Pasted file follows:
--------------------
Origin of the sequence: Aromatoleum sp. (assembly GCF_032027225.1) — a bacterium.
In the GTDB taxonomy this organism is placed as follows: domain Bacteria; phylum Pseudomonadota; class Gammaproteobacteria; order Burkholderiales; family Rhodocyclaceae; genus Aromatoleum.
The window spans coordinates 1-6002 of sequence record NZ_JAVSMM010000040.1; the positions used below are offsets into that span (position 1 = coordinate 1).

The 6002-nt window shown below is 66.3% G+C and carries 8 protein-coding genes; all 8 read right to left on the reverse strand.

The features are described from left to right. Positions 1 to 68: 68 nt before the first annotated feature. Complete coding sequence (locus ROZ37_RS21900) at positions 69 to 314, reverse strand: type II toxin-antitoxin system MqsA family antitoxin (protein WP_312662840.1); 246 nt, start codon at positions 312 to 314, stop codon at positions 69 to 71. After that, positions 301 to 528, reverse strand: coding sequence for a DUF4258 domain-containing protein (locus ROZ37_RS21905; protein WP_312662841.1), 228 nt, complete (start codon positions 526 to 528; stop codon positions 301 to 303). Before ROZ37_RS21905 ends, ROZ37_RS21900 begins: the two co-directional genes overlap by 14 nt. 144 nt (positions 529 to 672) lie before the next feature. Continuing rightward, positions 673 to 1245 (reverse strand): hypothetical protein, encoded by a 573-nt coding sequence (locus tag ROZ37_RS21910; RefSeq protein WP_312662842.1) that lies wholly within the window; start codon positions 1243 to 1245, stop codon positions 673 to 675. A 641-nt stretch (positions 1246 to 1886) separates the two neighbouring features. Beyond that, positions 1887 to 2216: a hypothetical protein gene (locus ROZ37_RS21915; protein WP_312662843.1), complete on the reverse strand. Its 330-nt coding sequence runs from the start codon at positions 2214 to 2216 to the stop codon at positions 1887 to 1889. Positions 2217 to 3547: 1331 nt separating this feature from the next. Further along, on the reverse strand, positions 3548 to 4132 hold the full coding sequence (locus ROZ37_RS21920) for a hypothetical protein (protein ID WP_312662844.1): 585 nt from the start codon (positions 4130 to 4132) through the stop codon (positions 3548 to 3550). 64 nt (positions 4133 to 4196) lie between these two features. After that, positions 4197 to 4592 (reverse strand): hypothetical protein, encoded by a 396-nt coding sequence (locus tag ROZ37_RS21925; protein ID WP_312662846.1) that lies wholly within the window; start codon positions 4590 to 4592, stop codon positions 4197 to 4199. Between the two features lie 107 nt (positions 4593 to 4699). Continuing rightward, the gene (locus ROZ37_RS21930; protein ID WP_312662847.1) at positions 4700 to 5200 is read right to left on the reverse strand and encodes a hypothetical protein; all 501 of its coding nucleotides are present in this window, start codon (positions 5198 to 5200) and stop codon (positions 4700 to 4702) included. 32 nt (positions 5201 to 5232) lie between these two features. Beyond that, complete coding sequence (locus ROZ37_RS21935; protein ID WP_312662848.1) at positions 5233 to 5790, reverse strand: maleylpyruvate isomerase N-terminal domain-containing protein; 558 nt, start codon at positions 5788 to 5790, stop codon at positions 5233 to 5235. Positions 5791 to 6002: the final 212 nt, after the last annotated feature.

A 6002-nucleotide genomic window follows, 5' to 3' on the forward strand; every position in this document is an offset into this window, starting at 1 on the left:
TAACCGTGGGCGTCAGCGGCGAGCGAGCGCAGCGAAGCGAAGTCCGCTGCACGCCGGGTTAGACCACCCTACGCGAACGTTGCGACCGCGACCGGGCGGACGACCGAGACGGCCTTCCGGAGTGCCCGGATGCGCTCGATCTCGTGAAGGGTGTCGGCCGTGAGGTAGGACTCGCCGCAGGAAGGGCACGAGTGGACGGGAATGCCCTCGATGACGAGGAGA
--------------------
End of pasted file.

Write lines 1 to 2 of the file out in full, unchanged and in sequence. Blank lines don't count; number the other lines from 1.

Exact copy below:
Origin of the sequence: Aromatoleum sp. (assembly GCF_032027225.1) — a bacterium.
In the GTDB taxonomy this organism is placed as follows: domain Bacteria; phylum Pseudomonadota; class Gammaproteobacteria; order Burkholderiales; family Rhodocyclaceae; genus Aromatoleum.